The outlook for the Venice economic summit is bleak; seven heads of government will exchange the usual platitudes and recriminations.
The Americans will talk about terrorism, the Persian Gulf, nuclear disarmament, AIDS and other critical economic issues; we will tell the Germans and Japanese to save less and spend more. The Germans and Japanese will tell the Americans to save more and spend less. The Germans and the Americans and the Japanese will all say they are making progress and promise to do even more in the future. The foods and wines of Italy will be studied in detail.
This is too bad; 1987 is emerging as a critical year for the world economy--markets are jittery while Alan Greenspan succeeds Paul A. Volcker as chairman of the U.S. Federal Reserve Board, as Treasury Secretary James A. Baker III's plan for Third World debt is in trouble, as protectionism is spreading and economists are scaling down their growth forecasts. Not since the late 1920s have so many signals been flashing. The leaders of the world's great industrial democracies should be talking about these problems and working toward common action for overcoming what could be the most severe international downturn since the Great Depression.
They should start with diagnosis. As in the 1920s, the world suffers from a serious but curable economic disease: underconsumption. Farmers, steelmakers, automobile companies and miners all know the truth--markets are glutted. In the fifth year of an economic expansion the United States is operating at less than 80% of its industrial capacity; European economies have similar problems, with unemployment rates tripling in the last decade.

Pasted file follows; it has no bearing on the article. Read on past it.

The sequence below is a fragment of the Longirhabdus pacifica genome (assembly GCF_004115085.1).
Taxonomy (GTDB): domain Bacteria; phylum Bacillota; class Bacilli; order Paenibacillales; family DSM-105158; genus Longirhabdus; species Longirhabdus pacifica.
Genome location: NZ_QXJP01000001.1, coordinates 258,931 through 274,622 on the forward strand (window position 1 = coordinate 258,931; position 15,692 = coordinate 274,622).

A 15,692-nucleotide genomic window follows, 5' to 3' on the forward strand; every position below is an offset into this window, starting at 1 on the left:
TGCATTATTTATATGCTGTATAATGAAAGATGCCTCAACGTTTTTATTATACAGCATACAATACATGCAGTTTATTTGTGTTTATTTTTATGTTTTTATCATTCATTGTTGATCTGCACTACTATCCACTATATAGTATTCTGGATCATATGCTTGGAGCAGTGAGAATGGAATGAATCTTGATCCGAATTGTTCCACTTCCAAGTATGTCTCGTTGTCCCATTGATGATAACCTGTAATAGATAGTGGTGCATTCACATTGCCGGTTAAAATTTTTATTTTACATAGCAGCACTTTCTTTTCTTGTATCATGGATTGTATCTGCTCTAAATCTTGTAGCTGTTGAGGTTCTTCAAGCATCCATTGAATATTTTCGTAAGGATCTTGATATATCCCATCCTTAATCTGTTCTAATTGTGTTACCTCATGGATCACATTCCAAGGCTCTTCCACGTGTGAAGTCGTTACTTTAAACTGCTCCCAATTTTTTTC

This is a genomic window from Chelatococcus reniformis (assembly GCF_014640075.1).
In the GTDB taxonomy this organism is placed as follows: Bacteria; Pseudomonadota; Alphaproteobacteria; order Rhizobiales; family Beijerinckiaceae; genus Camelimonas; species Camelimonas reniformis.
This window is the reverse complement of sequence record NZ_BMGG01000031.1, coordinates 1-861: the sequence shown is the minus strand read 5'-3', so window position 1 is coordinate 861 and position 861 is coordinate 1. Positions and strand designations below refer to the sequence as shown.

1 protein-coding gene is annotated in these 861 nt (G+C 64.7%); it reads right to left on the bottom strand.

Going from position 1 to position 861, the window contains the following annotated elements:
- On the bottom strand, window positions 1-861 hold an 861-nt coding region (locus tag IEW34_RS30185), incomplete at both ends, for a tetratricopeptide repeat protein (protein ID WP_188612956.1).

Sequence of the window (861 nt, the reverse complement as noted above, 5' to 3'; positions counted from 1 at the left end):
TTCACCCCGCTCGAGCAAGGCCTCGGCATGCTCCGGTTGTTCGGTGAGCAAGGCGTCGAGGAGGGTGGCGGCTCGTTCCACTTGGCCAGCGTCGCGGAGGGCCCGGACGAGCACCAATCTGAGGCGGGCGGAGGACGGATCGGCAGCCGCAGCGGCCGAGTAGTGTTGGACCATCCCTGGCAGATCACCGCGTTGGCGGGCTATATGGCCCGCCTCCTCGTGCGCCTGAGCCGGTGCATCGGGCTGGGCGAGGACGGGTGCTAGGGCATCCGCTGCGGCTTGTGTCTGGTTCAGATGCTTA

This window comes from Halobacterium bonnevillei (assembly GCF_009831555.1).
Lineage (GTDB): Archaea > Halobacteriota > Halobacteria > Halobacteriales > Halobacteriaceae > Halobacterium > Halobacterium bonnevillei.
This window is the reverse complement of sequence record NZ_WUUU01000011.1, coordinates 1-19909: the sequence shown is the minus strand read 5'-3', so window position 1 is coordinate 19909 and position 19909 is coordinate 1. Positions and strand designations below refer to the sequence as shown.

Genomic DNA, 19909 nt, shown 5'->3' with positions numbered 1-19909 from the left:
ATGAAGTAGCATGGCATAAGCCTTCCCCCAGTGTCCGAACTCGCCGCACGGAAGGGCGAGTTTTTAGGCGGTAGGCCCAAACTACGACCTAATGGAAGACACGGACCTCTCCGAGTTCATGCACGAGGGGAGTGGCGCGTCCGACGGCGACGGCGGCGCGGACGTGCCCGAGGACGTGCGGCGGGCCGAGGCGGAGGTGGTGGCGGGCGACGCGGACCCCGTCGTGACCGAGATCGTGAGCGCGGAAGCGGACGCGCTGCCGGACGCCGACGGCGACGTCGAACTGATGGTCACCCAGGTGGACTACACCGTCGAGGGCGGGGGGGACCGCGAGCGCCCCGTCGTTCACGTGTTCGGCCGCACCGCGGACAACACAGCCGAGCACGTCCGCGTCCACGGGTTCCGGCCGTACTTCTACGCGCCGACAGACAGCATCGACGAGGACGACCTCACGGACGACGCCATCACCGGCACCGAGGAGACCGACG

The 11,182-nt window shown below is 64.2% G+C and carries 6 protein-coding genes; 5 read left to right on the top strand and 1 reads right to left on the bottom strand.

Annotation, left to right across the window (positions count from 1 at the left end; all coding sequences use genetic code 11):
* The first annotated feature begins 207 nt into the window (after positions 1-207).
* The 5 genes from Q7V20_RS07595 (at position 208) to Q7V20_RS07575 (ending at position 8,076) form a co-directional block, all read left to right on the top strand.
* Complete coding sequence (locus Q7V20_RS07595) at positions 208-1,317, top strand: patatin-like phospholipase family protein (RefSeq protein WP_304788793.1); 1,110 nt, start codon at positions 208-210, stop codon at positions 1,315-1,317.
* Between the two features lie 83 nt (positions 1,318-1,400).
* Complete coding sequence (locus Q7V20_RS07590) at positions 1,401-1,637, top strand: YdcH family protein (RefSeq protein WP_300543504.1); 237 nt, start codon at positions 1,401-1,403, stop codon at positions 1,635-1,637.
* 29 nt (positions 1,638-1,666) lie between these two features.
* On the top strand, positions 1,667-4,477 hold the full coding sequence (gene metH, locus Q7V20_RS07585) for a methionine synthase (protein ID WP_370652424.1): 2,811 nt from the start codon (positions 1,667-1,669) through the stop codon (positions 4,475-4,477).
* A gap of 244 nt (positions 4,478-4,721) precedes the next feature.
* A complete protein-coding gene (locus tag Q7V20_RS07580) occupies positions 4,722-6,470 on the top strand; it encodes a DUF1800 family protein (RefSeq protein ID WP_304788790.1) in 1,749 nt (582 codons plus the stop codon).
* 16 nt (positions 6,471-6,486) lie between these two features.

During the 1980s, the United States was the world's "consumer of last resort." Our budget and trade deficits eroded the national economy but also prevented a world-wide depression. Now America is telling the Germans and the Japanese in effect to do what we did: Go into debt to stimulate consumption to keep the world economy on the move. They look at our experience and have their doubts.
The industrialized nations at Venice ought to be talking about ways to increase consumption in the Third World, where the greatest possibilities exist for expansion. All our interests would be best served by a global New Deal, one that would stimulate consumption just as Franklin D. Roosevelt's New Deal aided U.S. recovery in 1933. Together, the summit allies could foster such a program but no country--not even the United States--could do it alone.
Third World debt is the first obstacle to Third World consumption. To pay interest on the debt, Third World countries have slashed development projects, cut social spending and reduced imports from industrialized nations. They have kept wages down and done their best to run huge trade surpluses with the advanced countries, thereby earning the foreign exchange to service the debt.